Weakness: This may relate to the topic of Fear in so much that the Manager, CEO, etc believes that by showing such weakness, their livelihood may be at stake.

 I have spoken with a number of managers who talk of being "embarrassed" when consultants have been bought in (sometimes forced in buy external parties i.e. owners, creditors etc) to try improve the given business. This is particularly prevalent where business owners who have worked hard to build their business are often embarrassed by the given business predicament. In many such instances, to quote William Blake, “Shame is pride's cloak.

So how do you fix it? A simple word, but seemingly difficult to execute in the modern corporate world:
  1. Humility
Humility: As someone (unknown) wiser than I once said, "Swallow your pride occasionally... It's non-fattening!"

Putting up the 'Help Wanted' sign is not easy. But decide how you want to make your mark. Is it as someone who instigated the fixing process or is it as someone who knew there was a problem but sat on their hands? 'Was proud with sore hands' would not exactly make a great epitaph.

Tuesday, May 8, 2012

Are You Growing Backwards?

Question: If your business / division grew by 10% but overall market in which your product / service operates grew by 50%, did you in fact grow?  Let's look at this in a little more detail, as outlined in the tables below.

(Folks: Please do not write to me and say I am using ridiculous numbers. I am using exaggerated numbers to illustrate the point succinctly).

Growth rate
As you can see, this very simple example shows your business / division growing its' revenue by 10%. At the same time the rest of the market grew by 50%.

Therefore when assessing the growth of your business / division, you can see that you actually went backwards relative to the market.

So why is this important? Most managers would be ecstatic with 10% year-on-year growth. However the issue is not whether the business has grown. That is a given. The issue is that, in this scenario, competitors are growing faster and you are being left behind.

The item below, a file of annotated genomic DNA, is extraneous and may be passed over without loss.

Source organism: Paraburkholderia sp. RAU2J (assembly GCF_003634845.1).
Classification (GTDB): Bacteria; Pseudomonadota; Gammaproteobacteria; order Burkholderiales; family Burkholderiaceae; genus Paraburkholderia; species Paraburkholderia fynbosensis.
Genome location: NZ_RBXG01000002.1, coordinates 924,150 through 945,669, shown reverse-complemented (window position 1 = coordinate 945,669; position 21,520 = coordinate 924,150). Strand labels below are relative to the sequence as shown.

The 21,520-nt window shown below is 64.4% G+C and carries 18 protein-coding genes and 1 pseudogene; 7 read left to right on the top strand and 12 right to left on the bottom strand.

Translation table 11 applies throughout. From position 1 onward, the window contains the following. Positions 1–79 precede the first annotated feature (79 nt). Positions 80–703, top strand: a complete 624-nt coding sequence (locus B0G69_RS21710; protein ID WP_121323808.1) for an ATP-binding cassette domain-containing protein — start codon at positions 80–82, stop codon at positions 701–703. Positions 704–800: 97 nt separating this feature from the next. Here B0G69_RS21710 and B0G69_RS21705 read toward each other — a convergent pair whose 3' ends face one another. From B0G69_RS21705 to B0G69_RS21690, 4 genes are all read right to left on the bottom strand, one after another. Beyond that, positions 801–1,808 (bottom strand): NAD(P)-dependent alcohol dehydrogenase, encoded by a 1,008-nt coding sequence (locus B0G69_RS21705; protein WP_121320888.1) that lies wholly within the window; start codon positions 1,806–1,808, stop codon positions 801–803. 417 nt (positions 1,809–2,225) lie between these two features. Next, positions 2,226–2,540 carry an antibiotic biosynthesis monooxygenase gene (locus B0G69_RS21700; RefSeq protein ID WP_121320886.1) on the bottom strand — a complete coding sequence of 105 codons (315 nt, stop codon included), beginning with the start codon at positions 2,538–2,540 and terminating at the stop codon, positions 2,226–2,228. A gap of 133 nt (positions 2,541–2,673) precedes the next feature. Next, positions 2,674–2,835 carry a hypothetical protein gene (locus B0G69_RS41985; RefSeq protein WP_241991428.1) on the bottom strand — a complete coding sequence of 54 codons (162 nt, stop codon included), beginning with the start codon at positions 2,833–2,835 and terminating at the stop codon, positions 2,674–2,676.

To illustrate this point further lets extrapolate the exact same growth rates (10% and 50%) over a five year period.

On the one hand, congratulations. Over the five year period you grew by 46%.  However on the other hand, commiserations. Over the same period of time you went from having 10% market share to only 3%. Quite simply all your competitors are roaring away and leaving you behind.

Think about what this now means for your business. For example:
  1. As a supplier to various companies are you becoming to be seen as a niche player within the market?
  2. Do potential customers worry about where your business is headed as they are continually bombarded by the success of your competitors?
  3. Are your competitors achieving scale benefits not available to you?
  4. Do these scale benefits provide a price benefit to your competitors that make it more and more difficult to compete?
Before we continue, it is important that I clarify that I do not advocate growth for growth sake. We have all witnessed countless numbers of large companies becoming financially crippled due to excessive debt through aggressive acquisition growth strategies that appeared great on paper but where, for whatever reason, the benefits (often couched in the term 'synergies') never materialized. However I do advocate having a clear understanding of the relativity of your business' growth versus your competitors (your market). 

Understanding how you are performing relative to your competition will give you improved clarity on your business' true performance and market positioning. This will help develop your growth strategy / plan and the execution required to achieve the plan's objectives. Defining your growth strategy is not simple. If it was every business would be growing. However where you want your business to be in five years is reflective of many inputs, including the competitive / market environment. Planning to grow at 10% may not be acceptable when everyone around you is growing at 50%. After all no one wants to be grown out of existence.

Sunday, April 22, 2012

Are You To Blame? Your Mirror Moment.

How's your Latin?

Iniquissima haec bellorum condicio est: prospera omnes sibi vindicant, adversa uni imputantur.” Tacitus, Agricola Book 1:27 (written around 98AD). This translates to, “It is the singularly unfair peculiarity of war that the credit of success is claimed by all, while a disaster is attributed to one alone.” which has made its way to the well known phrase “Success has many Fathers. Failure is an orphan.